On Marilyn Manson’s ninth album, The Pale Emperor, the unholy, self-proclaimed God of Fuck sounds more like the God of Slow-Groove. Set for a January 20 release on his own Hell, etc. label, it is Manson’s most straight-forward rock album in years.
“Killing Strangers” opens with a snotty bass line and a boot-kicking groove that’ll shake the caked mud from your face. Manson, in his devilish croak, makes the case for killing strangers as a way to keep from killing those we truly love.
It’s a typical Manson sentiment, grotesque and callous, but one he’s built a career on defining. If this were Manson’s cultural heyday, he’d have the Religious Right all in grumbles over a pro-murder chorus. Luckily, neither party crosses paths anymore and a Marilyn Manson record can be heard for what it is. The man doesn’t stray from the ugly, he spreads it apart and thrusts himself inward, no apologies.
The slithering “Deep Six” moves like a snake across the swamp. “You wanna know what Zeus said to Narcissist?” Manson asks in a warning squall, “You better watch yourself.” “Third Day Of A Seven Day Binge,” one of rock and roll’s great song titles, was the first official single from the album. Manson breathes through clenched jaws as a sullen bass creeps along a dark tunnel with no light at the end. He sounds weary and on the cusp of a paranoiac outbreak as he wonders where he’ll be in four days’ time.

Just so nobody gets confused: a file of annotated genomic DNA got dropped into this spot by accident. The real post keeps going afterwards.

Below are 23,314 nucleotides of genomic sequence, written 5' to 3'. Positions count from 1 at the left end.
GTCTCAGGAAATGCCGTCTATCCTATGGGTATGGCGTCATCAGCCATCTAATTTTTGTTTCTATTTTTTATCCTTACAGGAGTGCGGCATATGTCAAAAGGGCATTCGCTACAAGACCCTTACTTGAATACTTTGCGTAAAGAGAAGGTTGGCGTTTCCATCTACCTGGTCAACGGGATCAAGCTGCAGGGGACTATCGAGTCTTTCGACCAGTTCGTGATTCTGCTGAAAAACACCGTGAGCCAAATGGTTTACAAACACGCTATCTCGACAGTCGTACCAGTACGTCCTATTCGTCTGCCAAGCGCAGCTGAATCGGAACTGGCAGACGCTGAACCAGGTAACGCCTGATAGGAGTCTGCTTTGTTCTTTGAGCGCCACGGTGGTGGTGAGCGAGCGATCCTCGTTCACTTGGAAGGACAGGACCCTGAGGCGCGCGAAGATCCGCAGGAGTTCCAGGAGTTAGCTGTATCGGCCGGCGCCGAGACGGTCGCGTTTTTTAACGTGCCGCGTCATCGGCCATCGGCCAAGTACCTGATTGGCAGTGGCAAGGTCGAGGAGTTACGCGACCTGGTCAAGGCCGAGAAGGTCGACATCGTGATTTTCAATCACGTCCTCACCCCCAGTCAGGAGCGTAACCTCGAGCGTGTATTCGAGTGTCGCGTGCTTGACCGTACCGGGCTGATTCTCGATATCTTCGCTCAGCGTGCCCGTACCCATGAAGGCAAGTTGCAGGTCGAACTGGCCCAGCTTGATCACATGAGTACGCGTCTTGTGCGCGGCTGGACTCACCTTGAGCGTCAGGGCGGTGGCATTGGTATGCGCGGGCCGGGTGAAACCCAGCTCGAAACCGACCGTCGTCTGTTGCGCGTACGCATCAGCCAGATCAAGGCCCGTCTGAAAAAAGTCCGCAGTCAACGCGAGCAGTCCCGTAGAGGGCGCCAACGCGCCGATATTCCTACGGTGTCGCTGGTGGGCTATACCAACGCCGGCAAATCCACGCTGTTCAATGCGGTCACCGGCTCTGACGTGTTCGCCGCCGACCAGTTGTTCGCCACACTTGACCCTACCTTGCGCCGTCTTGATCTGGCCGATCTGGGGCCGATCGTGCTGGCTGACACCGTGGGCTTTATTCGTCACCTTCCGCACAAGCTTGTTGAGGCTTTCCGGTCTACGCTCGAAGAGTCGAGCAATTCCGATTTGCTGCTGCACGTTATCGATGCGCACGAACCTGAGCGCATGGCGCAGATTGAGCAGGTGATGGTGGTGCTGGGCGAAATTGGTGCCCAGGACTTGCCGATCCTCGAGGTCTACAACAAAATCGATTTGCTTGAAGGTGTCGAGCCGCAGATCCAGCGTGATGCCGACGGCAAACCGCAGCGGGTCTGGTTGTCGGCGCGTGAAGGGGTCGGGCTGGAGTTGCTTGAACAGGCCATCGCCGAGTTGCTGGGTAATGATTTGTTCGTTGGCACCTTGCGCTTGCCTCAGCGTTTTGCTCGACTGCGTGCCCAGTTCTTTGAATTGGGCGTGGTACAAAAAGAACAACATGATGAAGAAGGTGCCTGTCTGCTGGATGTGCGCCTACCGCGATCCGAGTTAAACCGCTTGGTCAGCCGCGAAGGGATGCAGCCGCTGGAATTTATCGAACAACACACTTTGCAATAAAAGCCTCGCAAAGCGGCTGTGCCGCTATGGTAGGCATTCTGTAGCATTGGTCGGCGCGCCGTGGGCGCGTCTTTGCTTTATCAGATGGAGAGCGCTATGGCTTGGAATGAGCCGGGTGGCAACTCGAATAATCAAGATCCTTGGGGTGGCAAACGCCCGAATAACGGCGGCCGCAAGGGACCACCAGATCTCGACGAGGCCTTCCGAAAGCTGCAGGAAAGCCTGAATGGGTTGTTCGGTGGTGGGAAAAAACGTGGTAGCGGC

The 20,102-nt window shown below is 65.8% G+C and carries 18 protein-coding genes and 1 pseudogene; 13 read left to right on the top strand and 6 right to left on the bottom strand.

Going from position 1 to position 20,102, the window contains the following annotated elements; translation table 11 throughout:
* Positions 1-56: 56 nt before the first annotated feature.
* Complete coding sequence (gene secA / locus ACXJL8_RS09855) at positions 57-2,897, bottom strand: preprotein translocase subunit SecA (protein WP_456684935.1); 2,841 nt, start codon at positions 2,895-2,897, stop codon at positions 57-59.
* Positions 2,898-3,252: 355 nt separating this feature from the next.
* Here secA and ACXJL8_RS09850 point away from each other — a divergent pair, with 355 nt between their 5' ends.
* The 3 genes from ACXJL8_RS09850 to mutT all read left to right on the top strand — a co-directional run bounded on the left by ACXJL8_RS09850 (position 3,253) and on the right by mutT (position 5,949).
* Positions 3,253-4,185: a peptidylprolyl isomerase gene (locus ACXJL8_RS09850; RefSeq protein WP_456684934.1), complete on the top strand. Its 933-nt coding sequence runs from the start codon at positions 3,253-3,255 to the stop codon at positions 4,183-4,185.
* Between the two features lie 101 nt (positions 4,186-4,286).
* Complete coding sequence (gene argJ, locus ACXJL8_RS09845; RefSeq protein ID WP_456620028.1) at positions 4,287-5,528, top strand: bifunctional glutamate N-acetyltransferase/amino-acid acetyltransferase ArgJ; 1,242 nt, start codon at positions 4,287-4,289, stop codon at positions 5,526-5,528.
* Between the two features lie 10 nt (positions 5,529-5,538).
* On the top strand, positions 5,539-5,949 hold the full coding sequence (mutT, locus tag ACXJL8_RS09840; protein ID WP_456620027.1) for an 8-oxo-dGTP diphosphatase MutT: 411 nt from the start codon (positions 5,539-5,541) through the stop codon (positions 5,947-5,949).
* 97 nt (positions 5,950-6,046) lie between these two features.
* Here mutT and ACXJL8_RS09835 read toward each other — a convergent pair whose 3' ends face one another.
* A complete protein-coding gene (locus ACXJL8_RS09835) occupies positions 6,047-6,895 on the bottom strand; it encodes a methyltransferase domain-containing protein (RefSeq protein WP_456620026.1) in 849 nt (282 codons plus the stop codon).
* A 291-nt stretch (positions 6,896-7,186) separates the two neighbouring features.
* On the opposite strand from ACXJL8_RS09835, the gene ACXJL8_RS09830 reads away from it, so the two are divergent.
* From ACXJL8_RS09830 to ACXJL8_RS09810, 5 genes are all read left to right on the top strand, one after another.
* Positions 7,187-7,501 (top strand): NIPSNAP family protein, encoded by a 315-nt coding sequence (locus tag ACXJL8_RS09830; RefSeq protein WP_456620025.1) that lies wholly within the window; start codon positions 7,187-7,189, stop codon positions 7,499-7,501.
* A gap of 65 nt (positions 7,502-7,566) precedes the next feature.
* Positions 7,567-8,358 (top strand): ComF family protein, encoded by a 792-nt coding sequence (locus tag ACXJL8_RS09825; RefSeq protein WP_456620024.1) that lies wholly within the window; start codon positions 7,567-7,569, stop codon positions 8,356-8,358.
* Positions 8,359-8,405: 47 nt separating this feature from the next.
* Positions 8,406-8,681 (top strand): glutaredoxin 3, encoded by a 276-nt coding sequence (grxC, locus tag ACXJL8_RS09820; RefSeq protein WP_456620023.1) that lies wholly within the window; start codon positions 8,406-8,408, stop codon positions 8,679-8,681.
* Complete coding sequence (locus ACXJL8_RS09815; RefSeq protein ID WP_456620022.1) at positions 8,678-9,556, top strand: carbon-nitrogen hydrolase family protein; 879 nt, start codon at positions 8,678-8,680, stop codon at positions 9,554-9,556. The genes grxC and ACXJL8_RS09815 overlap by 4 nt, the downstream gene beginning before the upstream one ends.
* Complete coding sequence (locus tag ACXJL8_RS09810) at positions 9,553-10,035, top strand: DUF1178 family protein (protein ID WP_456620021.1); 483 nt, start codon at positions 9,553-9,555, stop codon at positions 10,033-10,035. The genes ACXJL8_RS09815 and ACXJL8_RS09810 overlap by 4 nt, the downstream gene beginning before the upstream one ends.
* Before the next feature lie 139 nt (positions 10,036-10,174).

Manson’s vocals are low and burble like melting tar, but every now and then, his scream hits like scorched Earth and evokes unprovoked fear. “Slave Only Dreams To Be King” greases the albums up with a grave-digging guitar crunch and Manson’s screech slipping around. The awesome refrain of “Slave never dreams to be free / Slave only dreams to be king” pounds into any skull within earshot. “The Mephistopheles Of Los Angeles” flips the oft-used marching drum beat of “Beautiful People” before falling into a rousing chorus.
On “The Devil Beneath My Feet” Manson walks a path in the light of Satan and wears his affiliation proudly. “Don’t need a mother fucker looking down on me,” he seethes before exiting back into total darkness. Manson then takes the listener on a long sprawl through the underworld where he has many acquaintances. “Birds Of Hell Awaiting” sounds like something Hexxus from FernGully: The Last Rainforest would get down to.
Manson’s slight production adds a layer of twilight, not too dissimilar from frenemy Billy Corgan’s work on The Smashing Pumpkins’ brilliant album Adore. The songs are minimal with the tempo stuck in place throughout. They’re evil and heavy, but come out sounding more bluesy than metal. The Pale Emperor is a sturdy album from one of the most polarizing figures in popular music and quietly reasserts Manson into the fold.
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